Wednesday, October 23, 2013
Giants get Vick again, but which Vick?
By Phil Sheridan
PHILADELPHIA -- It will be as if the New York Giants blinked and missed the Eagles’ entire two-week quarterback drama.
The Giants prepared to face quarterback Michael Vick three weeks ago and they are preparing to face Vick again this week. The only question is whether they will get Vick at full speed or some percentage of that.
Vick doesn’t have the answer. He said after Wednesday’s practice that he hasn’t yet run full speed on the hamstring he pulled Oct. 6 at MetLife Stadium. It is more than a minor factor going into this NFC East rematch, since Vick’s legs were the key to the Eagles’ offensive success last time -- at least until Nick Foles replaced him.
The Giants held LeSean McCoy to 46 yards on 20 carries in that first meeting.
“I also know Mike ran for 79 yards in a quarter-and-a-half,” Eagles coach Chip Kelly said. “You can devote what you want to do to take one guy away. If that be the case, other guys have to step up. DeSean [Jackson] had a good performance. We need to execute a little better in the run game, obviously, but if they’re going to gang up on one aspect, we need to be able to lean on another aspect.”
Looking back at that game, it was the Eagles’ passing game that faltered first. Vick did not complete a pass in the first quarter. He overthrew Jackson on a deep ball on the first play from scrimmage. Two plays later, on third-and-long, Jackson dropped a pass that hit him right in the hands.
Vick was under pressure on another third down in the first quarter. He stepped up in the pocket and saw a huge open space in front of him. He took off and picked up 34 yards. He picked up 11 yards on a designed run, but needed 12 for a first down. The Eagles wound up kicking a field goal there.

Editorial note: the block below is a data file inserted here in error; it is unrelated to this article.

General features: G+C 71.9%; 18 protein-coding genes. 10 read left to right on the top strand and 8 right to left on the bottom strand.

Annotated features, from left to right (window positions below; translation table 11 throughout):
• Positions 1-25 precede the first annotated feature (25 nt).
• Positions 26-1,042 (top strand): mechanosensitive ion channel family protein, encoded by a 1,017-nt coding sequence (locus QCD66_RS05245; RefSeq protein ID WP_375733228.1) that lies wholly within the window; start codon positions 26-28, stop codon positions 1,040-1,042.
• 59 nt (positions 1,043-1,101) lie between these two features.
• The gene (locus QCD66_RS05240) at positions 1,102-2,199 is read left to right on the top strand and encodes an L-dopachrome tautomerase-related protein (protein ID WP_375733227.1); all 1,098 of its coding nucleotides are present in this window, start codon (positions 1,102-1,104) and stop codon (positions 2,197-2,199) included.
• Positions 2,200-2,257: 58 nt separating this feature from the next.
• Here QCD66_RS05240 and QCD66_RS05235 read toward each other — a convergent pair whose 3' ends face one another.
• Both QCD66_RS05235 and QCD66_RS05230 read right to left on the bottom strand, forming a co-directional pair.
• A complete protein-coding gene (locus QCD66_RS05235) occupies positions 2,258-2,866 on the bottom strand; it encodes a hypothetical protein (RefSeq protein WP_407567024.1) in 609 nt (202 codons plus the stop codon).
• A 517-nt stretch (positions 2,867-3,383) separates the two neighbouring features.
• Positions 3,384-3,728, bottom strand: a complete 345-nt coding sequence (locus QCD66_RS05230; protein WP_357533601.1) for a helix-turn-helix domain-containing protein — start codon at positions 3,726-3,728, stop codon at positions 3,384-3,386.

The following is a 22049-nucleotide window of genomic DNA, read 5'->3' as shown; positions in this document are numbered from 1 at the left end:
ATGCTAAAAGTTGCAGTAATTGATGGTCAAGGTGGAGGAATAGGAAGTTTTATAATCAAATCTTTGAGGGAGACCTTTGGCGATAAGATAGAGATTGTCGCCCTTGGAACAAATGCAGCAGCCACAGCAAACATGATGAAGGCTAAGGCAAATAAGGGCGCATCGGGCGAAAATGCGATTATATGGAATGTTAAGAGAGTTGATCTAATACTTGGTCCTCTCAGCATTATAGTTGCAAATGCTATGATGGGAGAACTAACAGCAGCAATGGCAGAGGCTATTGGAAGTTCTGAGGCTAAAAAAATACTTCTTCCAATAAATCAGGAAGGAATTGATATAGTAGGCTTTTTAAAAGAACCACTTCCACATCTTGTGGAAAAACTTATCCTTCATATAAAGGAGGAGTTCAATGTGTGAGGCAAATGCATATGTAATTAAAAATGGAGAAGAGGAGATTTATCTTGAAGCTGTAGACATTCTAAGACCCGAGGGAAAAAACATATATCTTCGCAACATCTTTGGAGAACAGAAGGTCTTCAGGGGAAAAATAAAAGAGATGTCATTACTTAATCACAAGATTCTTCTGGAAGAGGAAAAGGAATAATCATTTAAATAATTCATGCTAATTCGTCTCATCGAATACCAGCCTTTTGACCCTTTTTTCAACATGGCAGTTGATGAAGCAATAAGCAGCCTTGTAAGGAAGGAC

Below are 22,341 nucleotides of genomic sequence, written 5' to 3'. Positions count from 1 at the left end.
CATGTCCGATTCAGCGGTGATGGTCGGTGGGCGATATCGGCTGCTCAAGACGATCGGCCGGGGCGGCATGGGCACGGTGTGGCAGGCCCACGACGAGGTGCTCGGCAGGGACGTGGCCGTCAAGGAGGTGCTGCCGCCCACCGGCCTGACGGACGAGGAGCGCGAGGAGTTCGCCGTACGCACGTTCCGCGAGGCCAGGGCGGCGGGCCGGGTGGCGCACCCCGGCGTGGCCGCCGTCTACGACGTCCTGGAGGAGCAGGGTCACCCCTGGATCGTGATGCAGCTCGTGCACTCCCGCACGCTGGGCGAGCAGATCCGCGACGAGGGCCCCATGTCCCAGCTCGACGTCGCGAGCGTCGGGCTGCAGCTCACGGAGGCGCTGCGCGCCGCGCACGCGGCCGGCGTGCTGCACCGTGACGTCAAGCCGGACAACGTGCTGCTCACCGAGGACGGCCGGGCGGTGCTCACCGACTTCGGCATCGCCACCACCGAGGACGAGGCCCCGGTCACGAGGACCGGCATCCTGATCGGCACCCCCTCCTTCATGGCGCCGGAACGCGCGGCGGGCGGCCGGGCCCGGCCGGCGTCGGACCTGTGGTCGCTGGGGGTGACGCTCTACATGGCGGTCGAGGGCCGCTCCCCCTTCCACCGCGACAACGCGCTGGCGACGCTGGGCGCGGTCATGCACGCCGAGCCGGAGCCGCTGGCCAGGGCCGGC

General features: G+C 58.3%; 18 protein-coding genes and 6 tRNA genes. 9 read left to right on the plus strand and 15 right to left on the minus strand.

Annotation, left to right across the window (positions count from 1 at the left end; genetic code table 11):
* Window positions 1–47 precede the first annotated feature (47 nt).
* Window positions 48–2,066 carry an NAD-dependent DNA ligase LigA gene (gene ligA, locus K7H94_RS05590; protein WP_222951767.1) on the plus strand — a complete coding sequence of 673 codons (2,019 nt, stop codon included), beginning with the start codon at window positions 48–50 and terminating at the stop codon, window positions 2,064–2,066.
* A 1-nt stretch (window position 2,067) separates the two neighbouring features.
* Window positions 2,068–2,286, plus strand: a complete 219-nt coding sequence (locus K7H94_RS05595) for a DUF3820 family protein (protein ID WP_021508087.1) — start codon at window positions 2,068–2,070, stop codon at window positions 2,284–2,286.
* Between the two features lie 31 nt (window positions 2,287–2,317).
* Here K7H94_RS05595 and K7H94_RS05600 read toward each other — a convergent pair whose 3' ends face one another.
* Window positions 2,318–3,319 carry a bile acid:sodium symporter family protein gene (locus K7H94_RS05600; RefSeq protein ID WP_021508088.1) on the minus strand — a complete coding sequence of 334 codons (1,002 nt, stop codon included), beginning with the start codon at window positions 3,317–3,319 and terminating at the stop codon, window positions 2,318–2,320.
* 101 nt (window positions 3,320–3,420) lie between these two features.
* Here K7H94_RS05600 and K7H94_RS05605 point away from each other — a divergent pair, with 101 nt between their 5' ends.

Vick missed Zach Ertz on a deep throw, then had a hot throw to McCoy batted back in his face by an unblocked Jason Pierre-Paul. He hit Ertz on a nice corner route to get to the New York 7, then overthrew Jason Avant in the end zone to squander the red zone opportunity.
On Vick’s only touchdown drive of that game, he demonstrated how dangerous he can be in two ways. First, he hit Jackson deep for 56 yards, then he ran for 14 to the Giants’ 1-yard line on a designed sweep to the right. McCoy carried it in from there.
Vick hurt his hamstring on another run, this one a scramble after pressure came from his right. That set up another field goal. Vick left the game with a 16-7 lead, mediocre passing numbers and, as Kelly pointed out, a game-changing 79 rushing yards.
Can Vick be as effective running the ball on Sunday? He said he wouldn’t change his style. He also said he felt he was at about “80 percent” this week.
“We’ll see,” McCoy said. “You never know when Mike’s in. If he’s healthy or he’s not healthy, his presence on the field, you have to account for him as a defense. We’ll see how they play.”
The Giants certainly will try to force the issue. If they test Vick and he can’t get the acceleration he had three weeks earlier, they can focus on McCoy and let Vick try to beat them with his arm. That’s tougher for him to do if he doesn’t have his legs.